Midler reshaped for Rose
Winnipeg Free Press,
Saturday, November 17,1979
NEW YORK-Waking up may be the hardest act of Bette Midler‘s day. On a morning that preceded a busy afternoon of Interviews on behalf of her film debut in The Rose, the doorbell of her Hotel Pierre suite in Manhattan roused her out of
bed at 9:40 am, which for her is the middle of the night. “I stagger to the door, and it’s the waiter with coffee,” she recalled. “I can’t unglue my eyes beyond a squint, and my hair is this high (she holds her hand 18 Inches over her head). But the waiter’s a gentleman. He never lets on I look like the Bride of Frankenstein.”
Midler gave her harlequin grin, patted her frizzy hair. “Yes,” she volunteered, ” bleached it blonde. It was red.” (She won an Emmy for her 1977 NBC-TV special, 0l’ Red Hair Is Back.) She was clad in red velvet trench heels, black stockings, clinging orange velour slacks and a dark blouse, showing off a slimmed-down Midler. The face, angular yet oval, is surprisingly frail, framed by the kinked, but (by the time of the interview) neat, coils of cropped blonde hair. This Midler – as opposed to the Midler who dazzled Broadway in the 1975 Tony award winning revue, Clams on the Half-Shell – was shaped by and for the image she projects of a rhythm-and-blues singer in The Rose, a debut that makes her a certifiable movie star.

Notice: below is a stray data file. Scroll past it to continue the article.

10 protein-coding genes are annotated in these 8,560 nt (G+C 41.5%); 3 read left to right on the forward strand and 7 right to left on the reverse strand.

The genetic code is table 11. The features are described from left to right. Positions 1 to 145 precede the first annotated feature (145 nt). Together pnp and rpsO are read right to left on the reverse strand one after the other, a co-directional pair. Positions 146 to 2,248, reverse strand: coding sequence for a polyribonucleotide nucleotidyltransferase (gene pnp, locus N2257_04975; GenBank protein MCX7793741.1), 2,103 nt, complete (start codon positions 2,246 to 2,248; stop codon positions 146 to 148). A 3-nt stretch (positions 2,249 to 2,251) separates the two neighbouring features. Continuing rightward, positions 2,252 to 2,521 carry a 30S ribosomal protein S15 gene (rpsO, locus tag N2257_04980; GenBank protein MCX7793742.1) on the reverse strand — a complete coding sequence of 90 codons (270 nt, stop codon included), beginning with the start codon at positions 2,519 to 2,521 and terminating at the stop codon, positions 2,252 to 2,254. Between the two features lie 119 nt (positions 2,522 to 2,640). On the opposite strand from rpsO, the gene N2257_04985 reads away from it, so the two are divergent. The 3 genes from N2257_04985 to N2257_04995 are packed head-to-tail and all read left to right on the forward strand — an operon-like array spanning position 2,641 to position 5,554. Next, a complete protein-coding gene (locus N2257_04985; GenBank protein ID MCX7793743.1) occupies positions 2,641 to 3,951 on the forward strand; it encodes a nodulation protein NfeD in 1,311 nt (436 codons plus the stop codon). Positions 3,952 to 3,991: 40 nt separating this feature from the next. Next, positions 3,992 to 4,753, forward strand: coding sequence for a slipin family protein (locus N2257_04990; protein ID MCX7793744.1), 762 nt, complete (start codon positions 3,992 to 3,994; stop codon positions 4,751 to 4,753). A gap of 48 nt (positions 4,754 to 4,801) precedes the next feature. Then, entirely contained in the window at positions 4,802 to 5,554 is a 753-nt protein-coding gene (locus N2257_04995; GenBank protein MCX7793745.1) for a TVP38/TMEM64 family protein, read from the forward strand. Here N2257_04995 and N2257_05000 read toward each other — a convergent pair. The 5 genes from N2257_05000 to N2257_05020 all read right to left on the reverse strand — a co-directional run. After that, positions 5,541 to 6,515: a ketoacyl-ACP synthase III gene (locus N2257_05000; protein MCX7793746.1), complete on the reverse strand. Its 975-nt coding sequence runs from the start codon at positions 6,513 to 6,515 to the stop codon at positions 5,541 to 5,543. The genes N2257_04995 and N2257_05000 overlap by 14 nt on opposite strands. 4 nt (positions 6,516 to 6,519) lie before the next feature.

She is understandably pleased with herself. She and her manager of six years, Aaron Russo, split up last February. “Who’s running my career now? Me!”
Her long-awaited movie debut is winning her raves. Even critics who have mixed feelings about the abrasive language, plot problems and depresslngly fatalistic mood of much of The Rose are proclaiming Midler’s brav u ra p e r f o rma n ce as a
burnt-out, self-destructive rock ‘n’ roll singer a personal triumph.